PGA Tour Plays Chicken With European Players

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PGA Tour Plays Chicken With European Players
Andrew Redington/Getty Images
Rory McIlroy at the HSBC Masters

We all know that the Euros got the best of our last encounter at the Ryder Cup. I thought we were going to have to wait two years to see a rematch, but the PGA and European Tours are giving us a bit of a rematch less than 2 months later. Over the last few weeks there have been a series of escalating actions/reactions that have the potential to create dramatic lasting impacts on the landscape of professional golf.

If you haven’t been following everything too closely, here’s a quick rundown of what’s been going on:

 

So where does that leave us?  We have the top professional golf tour in the world getting involved in a standoff with some of the best golfers in the world.  Ultimately I suspect that cooler heads will prevail and the desire to make money will allow all of the involved parties to reach agreements that keep everybody happy.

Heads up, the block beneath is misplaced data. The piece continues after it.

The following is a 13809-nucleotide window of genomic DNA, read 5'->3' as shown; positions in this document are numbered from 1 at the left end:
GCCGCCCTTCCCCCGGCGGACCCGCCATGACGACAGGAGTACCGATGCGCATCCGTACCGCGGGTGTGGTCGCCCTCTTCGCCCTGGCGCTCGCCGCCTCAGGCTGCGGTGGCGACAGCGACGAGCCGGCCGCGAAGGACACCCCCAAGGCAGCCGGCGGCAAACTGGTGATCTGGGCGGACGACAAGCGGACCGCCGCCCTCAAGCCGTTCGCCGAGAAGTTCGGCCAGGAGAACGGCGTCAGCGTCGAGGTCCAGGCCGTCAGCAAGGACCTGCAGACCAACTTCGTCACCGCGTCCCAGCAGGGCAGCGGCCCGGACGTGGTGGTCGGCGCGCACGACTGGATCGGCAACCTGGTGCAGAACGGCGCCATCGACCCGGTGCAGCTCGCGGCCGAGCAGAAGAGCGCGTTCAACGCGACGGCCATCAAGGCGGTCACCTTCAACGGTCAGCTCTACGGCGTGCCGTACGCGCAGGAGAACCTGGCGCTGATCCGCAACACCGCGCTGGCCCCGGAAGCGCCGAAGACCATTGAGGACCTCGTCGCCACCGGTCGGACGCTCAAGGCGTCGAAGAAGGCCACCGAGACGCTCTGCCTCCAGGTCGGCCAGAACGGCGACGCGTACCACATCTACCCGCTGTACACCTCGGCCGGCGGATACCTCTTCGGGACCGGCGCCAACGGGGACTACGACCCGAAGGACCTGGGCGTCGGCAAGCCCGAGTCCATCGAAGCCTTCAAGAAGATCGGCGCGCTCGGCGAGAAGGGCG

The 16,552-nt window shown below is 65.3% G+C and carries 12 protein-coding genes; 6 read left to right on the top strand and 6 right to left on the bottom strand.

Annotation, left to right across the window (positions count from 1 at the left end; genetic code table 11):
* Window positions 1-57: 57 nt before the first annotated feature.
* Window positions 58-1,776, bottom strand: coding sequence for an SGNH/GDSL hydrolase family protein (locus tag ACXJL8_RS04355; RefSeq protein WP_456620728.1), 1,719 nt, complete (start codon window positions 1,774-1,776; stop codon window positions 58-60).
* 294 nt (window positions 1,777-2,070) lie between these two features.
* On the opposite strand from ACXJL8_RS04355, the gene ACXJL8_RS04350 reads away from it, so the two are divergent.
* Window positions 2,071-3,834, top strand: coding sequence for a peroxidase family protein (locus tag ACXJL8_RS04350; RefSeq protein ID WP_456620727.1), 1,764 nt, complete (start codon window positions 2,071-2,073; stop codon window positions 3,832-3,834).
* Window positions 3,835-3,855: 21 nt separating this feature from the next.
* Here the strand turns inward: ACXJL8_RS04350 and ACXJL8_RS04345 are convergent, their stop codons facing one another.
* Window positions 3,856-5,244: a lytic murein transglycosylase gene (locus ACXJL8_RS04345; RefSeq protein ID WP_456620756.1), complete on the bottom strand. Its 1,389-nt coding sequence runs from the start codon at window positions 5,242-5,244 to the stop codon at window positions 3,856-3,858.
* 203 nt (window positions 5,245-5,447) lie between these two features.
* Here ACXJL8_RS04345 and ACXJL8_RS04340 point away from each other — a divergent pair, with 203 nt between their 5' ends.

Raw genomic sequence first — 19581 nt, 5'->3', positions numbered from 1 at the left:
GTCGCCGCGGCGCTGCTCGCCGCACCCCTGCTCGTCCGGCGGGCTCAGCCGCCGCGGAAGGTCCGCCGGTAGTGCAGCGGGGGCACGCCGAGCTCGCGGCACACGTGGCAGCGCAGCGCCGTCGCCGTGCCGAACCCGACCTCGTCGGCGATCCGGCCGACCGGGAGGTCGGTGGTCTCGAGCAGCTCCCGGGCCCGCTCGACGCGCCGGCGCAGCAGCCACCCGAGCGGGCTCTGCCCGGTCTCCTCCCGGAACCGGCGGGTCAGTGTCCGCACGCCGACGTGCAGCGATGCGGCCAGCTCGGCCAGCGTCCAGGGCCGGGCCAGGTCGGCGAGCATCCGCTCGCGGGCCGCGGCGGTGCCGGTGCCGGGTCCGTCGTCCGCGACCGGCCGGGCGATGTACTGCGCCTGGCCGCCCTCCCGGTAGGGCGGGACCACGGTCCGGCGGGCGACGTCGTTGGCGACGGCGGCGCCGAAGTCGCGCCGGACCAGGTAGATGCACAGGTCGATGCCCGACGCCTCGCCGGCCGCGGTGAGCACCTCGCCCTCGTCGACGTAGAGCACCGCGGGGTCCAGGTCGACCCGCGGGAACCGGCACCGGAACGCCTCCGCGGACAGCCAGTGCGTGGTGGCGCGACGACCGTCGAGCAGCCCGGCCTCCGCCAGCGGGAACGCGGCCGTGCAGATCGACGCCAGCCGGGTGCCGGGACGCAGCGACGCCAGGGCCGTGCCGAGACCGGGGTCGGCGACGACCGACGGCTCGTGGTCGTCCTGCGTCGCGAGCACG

McIlroy may or may not follow through with dropping his tour membership.  But even if he does, the Tour will likely come up with a way to allow him to play all of the big events (like they do with Westwood).  Poulter will keep his Tour card.  The money in the US is too good and who wants to move from Florida to England?

What will be the impact on the PGA Tour?  Not much.  The Tour needs players more than they need the tour, but a few European players walking away isn’t going to have a dramatic impact on sponsors/attendance.  And if the money keeps flowing, not much will change.  If we get really lucky, this might cause some proactive thinkers at the tour offices to think about how the FedEx Cup could be revamped to be more understandable for the fans and less taxing on the players.  I’m not holding my breath though.

At the end of the day, the PGA Tour is still where the best golf in the world is being played and the biggest checks are being cashed.  That’s not going to change anytime soon.  However, we’re seeing the emergence of the European and Asian tours as legitimate alternatives rather than stepping stones.  We now have more opportunities to see great golf being played all over the world.  And to me, that’s never a bad thing.

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